But remember that tactics play a larger role with interceptions than with tackles. Let’s look at the central defenders lowest in interceptions/90, from the bottom up: Ryan Shawcross at a very low 1.0, followed by Alderweireld, Francis, Dawson, Vertonghen, Phil Jagielka, Huth, Cahill, Gibson and Delaney. Shawcross at the bottom is intriguing, and checking his history, we find he’s at an all-time low. But then so are Glenn Whelan and Erik Pieters, other Stoke City veterans. So it’s no surprise to find Stoke with its lowest team interception total since Mark Hughes took charge. The pairing of Vertonghen and Alderweireld is also suggestive, and in fact both have dropped significantly since last year, which must reflect a tactical decision by Mauricio Pochettino. One more note on this list: Michael Dawson, our leader in blocks, is very low in interceptions. He sits tight and stops everything that comes his way. Incidentally, one John Terry, a very similar player, would have been rock bottom on this list if he’d played enough minutes.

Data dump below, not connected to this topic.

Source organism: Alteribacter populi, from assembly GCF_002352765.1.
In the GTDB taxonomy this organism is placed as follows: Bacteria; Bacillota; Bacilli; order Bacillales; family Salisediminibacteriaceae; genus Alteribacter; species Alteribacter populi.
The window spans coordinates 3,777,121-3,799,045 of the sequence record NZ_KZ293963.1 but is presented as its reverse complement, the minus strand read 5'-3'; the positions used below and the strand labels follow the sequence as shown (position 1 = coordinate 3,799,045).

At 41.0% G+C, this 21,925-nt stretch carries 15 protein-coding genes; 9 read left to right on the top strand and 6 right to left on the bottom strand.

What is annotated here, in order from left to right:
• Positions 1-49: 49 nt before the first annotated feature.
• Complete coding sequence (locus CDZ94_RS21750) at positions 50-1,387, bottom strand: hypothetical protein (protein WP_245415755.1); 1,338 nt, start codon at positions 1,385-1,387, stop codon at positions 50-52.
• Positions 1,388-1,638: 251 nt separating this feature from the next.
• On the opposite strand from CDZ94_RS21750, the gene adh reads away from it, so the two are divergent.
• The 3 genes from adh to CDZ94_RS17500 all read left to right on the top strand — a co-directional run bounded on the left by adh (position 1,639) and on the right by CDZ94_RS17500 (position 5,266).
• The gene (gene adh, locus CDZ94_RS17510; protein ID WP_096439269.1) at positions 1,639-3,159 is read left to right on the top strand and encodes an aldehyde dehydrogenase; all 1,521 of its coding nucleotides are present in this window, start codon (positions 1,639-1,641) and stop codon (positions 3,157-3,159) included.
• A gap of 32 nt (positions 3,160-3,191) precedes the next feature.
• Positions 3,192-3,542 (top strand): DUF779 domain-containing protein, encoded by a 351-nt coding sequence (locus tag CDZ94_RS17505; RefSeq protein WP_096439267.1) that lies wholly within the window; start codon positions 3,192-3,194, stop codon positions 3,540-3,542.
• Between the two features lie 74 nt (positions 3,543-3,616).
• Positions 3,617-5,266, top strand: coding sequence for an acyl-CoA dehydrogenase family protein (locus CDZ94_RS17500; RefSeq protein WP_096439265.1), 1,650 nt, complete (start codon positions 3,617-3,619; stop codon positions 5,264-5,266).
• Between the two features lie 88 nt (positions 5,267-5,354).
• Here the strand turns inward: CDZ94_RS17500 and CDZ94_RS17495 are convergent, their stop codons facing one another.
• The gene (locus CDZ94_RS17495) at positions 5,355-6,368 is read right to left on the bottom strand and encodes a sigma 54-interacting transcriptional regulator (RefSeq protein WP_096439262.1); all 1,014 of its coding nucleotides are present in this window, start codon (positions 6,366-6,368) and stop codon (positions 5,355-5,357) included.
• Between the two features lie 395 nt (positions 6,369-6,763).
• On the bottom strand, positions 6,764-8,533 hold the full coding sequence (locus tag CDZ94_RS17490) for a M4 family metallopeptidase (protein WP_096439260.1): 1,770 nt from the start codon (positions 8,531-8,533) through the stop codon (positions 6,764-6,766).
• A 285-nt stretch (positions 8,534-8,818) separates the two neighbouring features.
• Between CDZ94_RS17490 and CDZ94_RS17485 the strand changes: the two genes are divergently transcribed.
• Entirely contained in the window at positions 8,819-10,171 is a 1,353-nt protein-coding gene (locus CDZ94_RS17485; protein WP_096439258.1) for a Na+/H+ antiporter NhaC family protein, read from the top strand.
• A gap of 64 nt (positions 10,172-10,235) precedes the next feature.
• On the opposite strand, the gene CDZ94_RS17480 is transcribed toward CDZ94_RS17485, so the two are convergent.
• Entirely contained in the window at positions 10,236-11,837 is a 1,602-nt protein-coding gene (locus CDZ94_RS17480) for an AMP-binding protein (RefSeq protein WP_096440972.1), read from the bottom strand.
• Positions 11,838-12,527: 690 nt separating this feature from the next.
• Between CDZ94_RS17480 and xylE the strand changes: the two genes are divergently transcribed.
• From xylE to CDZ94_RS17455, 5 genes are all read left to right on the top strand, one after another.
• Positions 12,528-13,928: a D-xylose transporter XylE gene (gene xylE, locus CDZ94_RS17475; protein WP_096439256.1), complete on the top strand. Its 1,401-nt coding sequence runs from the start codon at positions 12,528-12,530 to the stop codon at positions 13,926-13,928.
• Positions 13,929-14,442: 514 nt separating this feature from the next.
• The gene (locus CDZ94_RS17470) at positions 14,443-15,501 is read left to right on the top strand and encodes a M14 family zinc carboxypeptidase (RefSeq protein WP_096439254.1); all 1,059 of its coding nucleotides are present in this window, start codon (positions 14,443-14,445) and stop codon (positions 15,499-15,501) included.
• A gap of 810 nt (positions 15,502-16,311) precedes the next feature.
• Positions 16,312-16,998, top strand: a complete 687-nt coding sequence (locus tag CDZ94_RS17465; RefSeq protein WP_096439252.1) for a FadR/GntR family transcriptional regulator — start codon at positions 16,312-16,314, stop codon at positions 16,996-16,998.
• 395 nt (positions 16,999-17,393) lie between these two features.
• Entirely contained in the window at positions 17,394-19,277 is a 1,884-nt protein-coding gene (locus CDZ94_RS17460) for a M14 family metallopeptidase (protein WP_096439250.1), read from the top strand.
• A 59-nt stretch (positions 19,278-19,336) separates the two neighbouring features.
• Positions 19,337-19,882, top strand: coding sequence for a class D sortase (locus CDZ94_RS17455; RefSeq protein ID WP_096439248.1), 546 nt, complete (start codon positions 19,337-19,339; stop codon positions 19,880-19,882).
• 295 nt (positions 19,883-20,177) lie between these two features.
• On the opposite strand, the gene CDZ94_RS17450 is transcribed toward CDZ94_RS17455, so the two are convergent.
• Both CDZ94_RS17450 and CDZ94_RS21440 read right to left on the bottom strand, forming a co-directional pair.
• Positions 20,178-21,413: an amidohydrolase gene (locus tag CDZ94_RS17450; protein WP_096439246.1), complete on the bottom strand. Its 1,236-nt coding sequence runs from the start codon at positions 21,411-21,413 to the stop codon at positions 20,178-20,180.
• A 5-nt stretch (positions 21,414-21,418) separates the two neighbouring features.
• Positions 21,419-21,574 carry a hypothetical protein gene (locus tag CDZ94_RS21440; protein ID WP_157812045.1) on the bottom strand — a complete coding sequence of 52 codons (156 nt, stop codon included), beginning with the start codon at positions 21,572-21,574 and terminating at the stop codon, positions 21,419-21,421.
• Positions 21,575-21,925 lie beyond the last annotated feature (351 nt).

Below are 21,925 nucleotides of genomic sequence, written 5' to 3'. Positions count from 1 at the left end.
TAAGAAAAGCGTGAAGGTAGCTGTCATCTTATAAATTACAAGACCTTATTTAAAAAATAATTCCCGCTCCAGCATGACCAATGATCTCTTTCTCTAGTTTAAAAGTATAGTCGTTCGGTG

Again as with tackles, interception stats can be useful at individual game level. When Arsenal defeated an attack-minded Bournemouth at home, Koscielny and Mustafi registered an outstanding five interceptions apiece. And when that same Bournemouth threw everything they had at Stoke’s left side, Erik Pieters, averaging only 1.6 interceptions/90, delivered a whopping six (and eight tackles, too).

Nearly 2,000 words and we’re not done, which shows you how complex individual defensive stats can be. Next time we’ll look at a few more numbers, and try to draw some overall conclusions.

Peter Goldstein